3 signs Seahawks will make a huge leap in 2024 under new coaching staff

Multiple encouraging signs suggest the Seahawks will leave some frustrating tendencies behind under a brand new coaching staff in 2024.
New Seahawks head coach Mike Macdonald should make a huge difference
New Seahawks head coach Mike Macdonald should make a huge difference / Steph Chambers/GettyImages
1 of 3

This offseason, the Seattle Seahawks conducted the largest team revamp over the last decade. After a mediocre 2023 season, the team parted ways with nearly the entire coaching staff, including longtime head football coach Pete Carroll. Team owner Jody Allen oversaw a complete retooling of the coaching staff and a large roster overturn as a new era dawns in Seattle: The Mike Macdonald era, along with a completely new culture.

For the past several seasons following the unprecedented success under Pete Carroll and the Legion of Boom in the early 2010s, the Seahawks have seemed complacent, being a perennially good team. Seattle has only had one losing season since 2012, which seems fantastic on paper. However, after Seattle's Super Bowl appearance in 2014, a decade ago at this point, the Seahawks have never made it past the second round of the playoffs.

As a collective fanbase, it was the consensus opinion to turn a new page on the franchise. As emotional as it was to watch Pete Carroll make his exit, it was a necessary change. The NFL is a constantly evolving game, and if you can't keep up, you can't win the games that count. While Coach Carroll and company provided consistent winning seasons and a team that carried itself with class, the team was missing a key ingredient to being successful in today's NFL - innovation.

New Seahawks head coach Mike Macdonald will provide innovative and complex defensive schemes

In 2023, the Seahawks ranked second-to-last in the league in opponent third down conversion percentage. The Seahawks' defense gave up a first down on over 46 percent of their third downs. At times, it seemed no matter how long the opponents were from the sticks on third down, they would always convert. As a defense, there is nothing more discouraging than giving up a third down after two great stops on first and second downs.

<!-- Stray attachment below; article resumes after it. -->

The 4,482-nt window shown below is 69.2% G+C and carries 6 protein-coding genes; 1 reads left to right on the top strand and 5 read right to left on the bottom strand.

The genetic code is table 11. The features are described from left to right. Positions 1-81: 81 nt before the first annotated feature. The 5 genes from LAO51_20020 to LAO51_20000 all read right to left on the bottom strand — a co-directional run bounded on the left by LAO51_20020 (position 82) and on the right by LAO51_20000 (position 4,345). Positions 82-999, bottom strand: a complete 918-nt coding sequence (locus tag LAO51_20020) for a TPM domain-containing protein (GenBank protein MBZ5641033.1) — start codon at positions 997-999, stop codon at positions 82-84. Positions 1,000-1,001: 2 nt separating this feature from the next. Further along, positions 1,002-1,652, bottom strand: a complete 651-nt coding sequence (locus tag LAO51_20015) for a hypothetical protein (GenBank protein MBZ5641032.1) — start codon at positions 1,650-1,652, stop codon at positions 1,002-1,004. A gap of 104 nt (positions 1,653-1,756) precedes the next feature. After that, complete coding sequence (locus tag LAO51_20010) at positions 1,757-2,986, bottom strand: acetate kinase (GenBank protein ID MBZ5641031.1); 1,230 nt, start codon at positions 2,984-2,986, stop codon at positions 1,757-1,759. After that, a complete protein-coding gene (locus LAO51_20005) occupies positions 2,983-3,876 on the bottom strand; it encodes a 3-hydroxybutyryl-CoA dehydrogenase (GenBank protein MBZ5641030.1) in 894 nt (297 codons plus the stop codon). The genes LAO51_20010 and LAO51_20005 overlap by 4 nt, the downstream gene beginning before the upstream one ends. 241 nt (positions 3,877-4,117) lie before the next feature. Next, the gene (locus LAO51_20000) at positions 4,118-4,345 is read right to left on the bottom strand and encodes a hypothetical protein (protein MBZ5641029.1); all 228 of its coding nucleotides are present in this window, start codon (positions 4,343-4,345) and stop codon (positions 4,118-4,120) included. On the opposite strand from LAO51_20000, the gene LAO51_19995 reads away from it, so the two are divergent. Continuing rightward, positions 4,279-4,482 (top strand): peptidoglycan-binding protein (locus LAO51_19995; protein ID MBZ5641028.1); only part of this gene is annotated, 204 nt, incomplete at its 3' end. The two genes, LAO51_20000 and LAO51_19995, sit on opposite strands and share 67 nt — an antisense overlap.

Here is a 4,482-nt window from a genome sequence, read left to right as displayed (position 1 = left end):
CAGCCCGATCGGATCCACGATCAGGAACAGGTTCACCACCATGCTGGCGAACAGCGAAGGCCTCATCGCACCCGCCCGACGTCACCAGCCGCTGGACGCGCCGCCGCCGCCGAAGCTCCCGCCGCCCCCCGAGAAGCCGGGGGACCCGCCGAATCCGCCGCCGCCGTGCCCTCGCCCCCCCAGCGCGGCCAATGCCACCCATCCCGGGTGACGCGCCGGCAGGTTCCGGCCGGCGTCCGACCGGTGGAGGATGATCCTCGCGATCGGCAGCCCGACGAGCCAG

Under Mike Macdonald's leadership, the Baltimore Ravens, by contrast, had a top-10 third-down defense. His unit only gave up first downs on around 36 percent of the third downs they played. Despite having multiple great players on the Seattle defense, including one of the best young cornerback duos in the league, the Seahawks gave up 10 percent more third-down conversions than Macdonald and the Ravens.

The key difference between the two defenses isn't entirely visible on tape or even in stats such as blitz rate, as both defenses ranked around the middle of the pack in terms of sending pressure. However, the difference lies in how effective their pressure was. When Baltimore blitzed on passing downs, they only gave up 0.8 yards per pass attempt - the lowest in the NFL. In contrast, when Seattle blitzed, they gave up nearly 4 yards per pass - one of the highest in the NFL.

The key distinction between when Pete Carroll's and Mike Macdonald's blitzes was in how the defense applied pressure. When the Seahawks blitzed, it was fairly obvious pre-snap who was coming and how many were coming.

However, Macdonald's Baltimore Ravens complete opposite. Defensive backs were in the box with linebackers, edge rushers dropped back into coverage, and pressures were simulated inside. It had to have been a horrifying job for opposing offenses to prepare for this chaotic yet beautiful defensive scheme. The most frustrating part for offenses is that it was never the same look and never the same personnel; Baltimore could apply pressure with almost anyone on the defense in any coverage.